Sensitivity of simulated summer monsoonal precipitation in Langtang Valley, Himalaya to cloud microphysics schemes in WRF

Orr, A. ORCID:; Listowski, C.; Couttet, M.; Collier, E.; Immerzeel, W.; Deb, P.; Bannister, D. ORCID: 2017 Sensitivity of simulated summer monsoonal precipitation in Langtang Valley, Himalaya to cloud microphysics schemes in WRF. Journal of Geophysical Research: Atmospheres, 122 (12). 6298-6318.

Before downloading, please read NORA policies.
Orr.pdf - Published Version
Available under License Creative Commons Attribution 4.0.

Download (4MB) | Preview


A better understanding of regional-scale precipitation patterns in the Himalayan region is required to increase our knowledge of the impacts of climate change on downstream water availability. This study examines the impact of four cloud microphysical schemes (Thompson, Morrison, WRF Single-Moment 5-class, and WRF Double-Moment 6-class) on summer monsoon precipitation in the Langtang Valley in the central Nepalese Himalayas, as simulated by the Weather Research and Forecasting (WRF) model at 1-km grid spacing for a 10-day period in July 2012. The model results are evaluated through a comparison with surface precipitation and radiation measurements made at two observation sites. Additional understanding is gained from a detailed examination of the microphysical characteristics simulated by each scheme, which are compared with measurements using a spaceborne radar/lidar cloud product. Also examined are the roles of large and small-scale forcing. In general the schemes are able to capture the timing of surface precipitation better than the actual amounts in the Langtang Valley, which are predominately underestimated, with the Morrison scheme showing the best agreement with the measured values. The schemes all show a large positive bias in incoming radiation. Analysis of the radar/lidar cloud product and hydrometeors from each of the schemes suggests that ‘cold-rain’ processes are a key precipitation formation mechanism, which is also well represented by the Morrison scheme. As well as microphysical structure, both large-scale and localised forcing is also important.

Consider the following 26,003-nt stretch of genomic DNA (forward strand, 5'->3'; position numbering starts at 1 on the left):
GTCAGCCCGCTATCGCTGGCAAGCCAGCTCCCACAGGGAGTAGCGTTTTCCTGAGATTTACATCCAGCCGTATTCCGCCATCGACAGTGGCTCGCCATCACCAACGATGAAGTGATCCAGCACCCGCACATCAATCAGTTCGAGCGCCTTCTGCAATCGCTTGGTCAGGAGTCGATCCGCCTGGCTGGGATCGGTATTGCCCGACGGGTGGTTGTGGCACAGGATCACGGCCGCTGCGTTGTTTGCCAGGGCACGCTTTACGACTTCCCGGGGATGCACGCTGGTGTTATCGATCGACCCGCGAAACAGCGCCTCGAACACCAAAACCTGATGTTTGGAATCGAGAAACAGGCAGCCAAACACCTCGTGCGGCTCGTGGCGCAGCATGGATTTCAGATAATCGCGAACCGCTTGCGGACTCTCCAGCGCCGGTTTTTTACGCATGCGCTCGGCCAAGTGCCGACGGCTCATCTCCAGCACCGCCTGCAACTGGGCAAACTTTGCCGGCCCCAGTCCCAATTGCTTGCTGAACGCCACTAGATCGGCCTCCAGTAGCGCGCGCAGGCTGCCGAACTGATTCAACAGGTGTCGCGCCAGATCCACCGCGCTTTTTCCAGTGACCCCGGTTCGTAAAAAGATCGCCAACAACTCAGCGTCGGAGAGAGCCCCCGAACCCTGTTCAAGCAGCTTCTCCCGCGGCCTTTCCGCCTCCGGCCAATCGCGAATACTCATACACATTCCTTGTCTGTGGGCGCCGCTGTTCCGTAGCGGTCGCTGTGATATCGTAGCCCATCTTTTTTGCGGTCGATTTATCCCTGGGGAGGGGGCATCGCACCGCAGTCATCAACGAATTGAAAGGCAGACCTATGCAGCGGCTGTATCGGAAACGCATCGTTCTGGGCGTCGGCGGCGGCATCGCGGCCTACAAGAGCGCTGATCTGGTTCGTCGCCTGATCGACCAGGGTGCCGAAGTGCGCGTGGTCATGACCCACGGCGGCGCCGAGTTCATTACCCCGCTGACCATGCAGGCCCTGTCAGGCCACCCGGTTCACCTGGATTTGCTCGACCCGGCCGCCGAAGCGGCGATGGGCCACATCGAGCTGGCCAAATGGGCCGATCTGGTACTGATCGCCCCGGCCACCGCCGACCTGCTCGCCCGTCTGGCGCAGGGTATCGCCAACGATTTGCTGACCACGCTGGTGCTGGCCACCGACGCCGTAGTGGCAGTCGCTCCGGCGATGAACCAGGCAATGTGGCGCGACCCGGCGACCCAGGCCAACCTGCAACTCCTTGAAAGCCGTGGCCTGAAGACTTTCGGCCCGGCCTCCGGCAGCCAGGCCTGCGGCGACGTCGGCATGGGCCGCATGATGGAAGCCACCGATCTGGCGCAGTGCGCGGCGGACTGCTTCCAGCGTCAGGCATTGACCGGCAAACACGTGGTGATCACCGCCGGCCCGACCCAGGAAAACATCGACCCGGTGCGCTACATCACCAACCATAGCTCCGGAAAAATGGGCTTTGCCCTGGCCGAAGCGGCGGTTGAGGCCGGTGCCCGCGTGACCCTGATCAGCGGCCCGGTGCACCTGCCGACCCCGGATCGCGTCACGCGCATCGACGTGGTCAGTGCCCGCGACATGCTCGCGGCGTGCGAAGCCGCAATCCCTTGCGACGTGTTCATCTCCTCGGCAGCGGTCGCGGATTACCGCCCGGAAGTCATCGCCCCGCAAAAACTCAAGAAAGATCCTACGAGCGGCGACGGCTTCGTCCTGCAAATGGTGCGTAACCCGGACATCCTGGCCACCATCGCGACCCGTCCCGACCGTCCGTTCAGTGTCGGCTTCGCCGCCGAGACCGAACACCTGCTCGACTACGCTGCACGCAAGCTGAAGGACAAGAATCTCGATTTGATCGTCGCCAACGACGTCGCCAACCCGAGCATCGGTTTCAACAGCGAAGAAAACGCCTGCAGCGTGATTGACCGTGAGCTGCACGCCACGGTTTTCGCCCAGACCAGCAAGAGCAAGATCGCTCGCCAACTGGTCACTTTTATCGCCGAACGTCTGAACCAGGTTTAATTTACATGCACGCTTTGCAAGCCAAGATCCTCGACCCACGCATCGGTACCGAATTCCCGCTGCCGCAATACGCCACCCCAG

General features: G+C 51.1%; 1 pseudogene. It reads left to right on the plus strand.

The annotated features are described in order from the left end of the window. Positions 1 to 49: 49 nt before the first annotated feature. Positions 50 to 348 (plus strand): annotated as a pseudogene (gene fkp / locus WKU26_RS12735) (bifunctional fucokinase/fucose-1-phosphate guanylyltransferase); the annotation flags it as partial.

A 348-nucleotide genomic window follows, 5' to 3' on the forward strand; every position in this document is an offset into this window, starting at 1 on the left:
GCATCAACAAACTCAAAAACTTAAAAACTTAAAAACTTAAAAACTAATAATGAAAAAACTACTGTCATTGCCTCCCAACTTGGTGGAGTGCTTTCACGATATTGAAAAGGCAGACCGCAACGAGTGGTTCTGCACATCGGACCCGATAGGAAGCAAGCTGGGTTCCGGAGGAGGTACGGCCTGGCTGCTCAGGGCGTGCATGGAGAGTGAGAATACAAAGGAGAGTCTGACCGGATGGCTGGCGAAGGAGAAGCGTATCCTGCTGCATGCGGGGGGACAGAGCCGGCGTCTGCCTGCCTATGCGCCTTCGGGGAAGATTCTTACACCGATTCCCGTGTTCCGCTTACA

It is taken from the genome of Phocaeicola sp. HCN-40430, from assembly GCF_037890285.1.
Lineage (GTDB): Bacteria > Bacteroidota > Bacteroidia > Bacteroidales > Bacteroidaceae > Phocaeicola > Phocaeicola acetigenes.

Item Type: Publication - Article
Digital Object Identifier (DOI):
Programmes: BAS Programmes > BAS Programmes 2015 > Atmosphere, Ice and Climate
ISSN: 2169-8996
Additional Keywords: microphysics, Langtang Valley, WRF, precipitation, Himalayas
Date made live: 07 Jun 2017 13:46 +0 (UTC)

Actions (login required)

View Item View Item

Document Downloads

Downloads for past 30 days

Downloads per month over past year

More statistics for this item...